Poor Education as a Threat to Security
Originally Posted on December 10, 2012 09:25:13 PM
(Posted here with permission from the author)
CONCERNS ABOUT security are often associated with the military. Seldom, if at all, one finds discussion about security and education on one table. Often, international conferences, research papers and even policy circles in security do not include education experts. On the other hand, educators frame their discussion and research agenda around pedagogical, curricular and administrative concerns -- stuff that five-star generals do not have a handle on nor interest in engaging themselves.
|Angel C. de Dios and Anne Lan K. Candelaria at Georgetown University|
If great states are built on the capacity of its military, then great nations are built on the strength of its education system. Education is, after all, the lifeblood of every society’s ability to think for themselves, to challenge the inequalities they experience, and to reform the unjust structures that curtail their ability to flourish. Hence, education should not be just a war against illiteracy. But it must be seen as a war against the conditions that limit the potentiality of human beings.
The Philippines is no stranger to this war. Our secularized and free public education system was established by the Americans in 1901 when the Department of Instruction was created by virtue of Act No. 74 of the Philippine Commission. The intention was to move away from a religion-oriented and "only-children-of-elite-can-study" kind of education established by the Spaniards to a more liberal and accessible-to-all type of system.
But accessibility has a price. Schools were flooded with students which made it difficult to keep up with the supply side of education such as adequate teachers, classrooms and books. In fact, in 1925 -- just two decades after the system was established -- a study commissioned by the US Board of Educational Surveys, dubbed "The Monroe Survey," pointed out that the Philippines’ educational system was already encountering problems such as high dropout rates, low pupil performance, poor teacher quality, irrelevant learning materials, excessive centralization and lack of financial resources. Fast forward to today, we seem to be confronted with the same problems -- problems that are literally a century old.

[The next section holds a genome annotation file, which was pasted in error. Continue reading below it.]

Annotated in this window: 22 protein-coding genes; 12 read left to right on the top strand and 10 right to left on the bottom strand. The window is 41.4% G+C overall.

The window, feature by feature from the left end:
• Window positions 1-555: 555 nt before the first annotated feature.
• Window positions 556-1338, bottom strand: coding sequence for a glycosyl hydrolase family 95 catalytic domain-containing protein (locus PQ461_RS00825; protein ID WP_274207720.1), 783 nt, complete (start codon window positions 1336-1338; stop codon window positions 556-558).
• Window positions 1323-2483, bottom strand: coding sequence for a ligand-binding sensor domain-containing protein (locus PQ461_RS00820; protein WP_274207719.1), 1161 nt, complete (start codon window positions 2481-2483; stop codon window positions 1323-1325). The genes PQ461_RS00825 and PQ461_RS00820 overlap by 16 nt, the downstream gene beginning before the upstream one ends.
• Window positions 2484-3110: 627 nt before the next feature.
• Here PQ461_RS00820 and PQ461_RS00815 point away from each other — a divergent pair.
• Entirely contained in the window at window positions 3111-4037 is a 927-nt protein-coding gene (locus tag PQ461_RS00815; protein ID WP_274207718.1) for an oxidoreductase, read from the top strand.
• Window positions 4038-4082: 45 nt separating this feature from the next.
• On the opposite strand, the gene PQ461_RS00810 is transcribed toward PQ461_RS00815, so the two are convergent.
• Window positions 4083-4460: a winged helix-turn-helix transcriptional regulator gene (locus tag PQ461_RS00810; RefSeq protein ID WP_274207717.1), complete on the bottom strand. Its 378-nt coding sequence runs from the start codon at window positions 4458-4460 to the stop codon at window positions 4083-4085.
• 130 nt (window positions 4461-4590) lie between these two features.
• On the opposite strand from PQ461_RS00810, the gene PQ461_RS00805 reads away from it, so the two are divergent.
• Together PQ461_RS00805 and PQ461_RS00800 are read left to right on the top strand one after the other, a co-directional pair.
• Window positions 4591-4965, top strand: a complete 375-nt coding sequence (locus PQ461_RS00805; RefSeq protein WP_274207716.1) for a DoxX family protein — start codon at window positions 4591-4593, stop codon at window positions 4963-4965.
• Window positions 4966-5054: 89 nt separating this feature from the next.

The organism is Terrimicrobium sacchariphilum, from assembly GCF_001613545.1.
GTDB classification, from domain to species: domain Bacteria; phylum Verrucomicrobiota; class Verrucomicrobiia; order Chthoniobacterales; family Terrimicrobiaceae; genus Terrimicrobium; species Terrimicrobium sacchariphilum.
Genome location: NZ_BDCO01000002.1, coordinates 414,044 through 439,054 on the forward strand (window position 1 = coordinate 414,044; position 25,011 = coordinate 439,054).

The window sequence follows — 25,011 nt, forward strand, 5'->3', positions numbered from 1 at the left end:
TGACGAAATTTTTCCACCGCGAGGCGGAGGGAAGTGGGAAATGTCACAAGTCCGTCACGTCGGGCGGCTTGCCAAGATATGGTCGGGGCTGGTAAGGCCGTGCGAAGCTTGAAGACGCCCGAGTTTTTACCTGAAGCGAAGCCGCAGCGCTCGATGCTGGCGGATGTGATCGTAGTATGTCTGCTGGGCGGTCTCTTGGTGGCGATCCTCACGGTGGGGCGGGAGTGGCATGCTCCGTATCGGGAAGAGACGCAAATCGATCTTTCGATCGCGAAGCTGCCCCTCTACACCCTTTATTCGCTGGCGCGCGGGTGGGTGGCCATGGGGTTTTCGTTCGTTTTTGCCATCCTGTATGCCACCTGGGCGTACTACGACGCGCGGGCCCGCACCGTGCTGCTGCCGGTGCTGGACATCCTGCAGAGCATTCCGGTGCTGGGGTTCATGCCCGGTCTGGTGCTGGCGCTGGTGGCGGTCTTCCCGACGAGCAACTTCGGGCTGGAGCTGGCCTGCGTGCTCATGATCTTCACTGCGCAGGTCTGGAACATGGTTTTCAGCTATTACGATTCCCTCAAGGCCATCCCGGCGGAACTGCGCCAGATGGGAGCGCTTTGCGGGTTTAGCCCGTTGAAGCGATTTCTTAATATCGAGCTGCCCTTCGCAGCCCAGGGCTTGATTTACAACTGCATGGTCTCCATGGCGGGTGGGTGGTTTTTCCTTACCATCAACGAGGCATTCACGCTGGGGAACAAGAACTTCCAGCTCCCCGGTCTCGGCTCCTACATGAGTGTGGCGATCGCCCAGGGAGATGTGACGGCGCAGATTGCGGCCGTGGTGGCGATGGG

Amartya Sen, winner of the 1998 Nobel Prize in Economic Science, believes that societies should provide the necessary arrangements for social opportunities such as education to enable individuals to live better. Better lives, according to Sen, refers not only being healthy, but it also means that individuals are able to participate freely, fully and critically in the economic and political activities of society. Obviously, citizens will find it difficult to engage in critical participation if schools do not (or cannot) help them get educated. Thus, a failed educational system not only makes the population dumb, it makes the nation weak, less cohesive and susceptible to the whims of the few who could afford to get education somewhere else.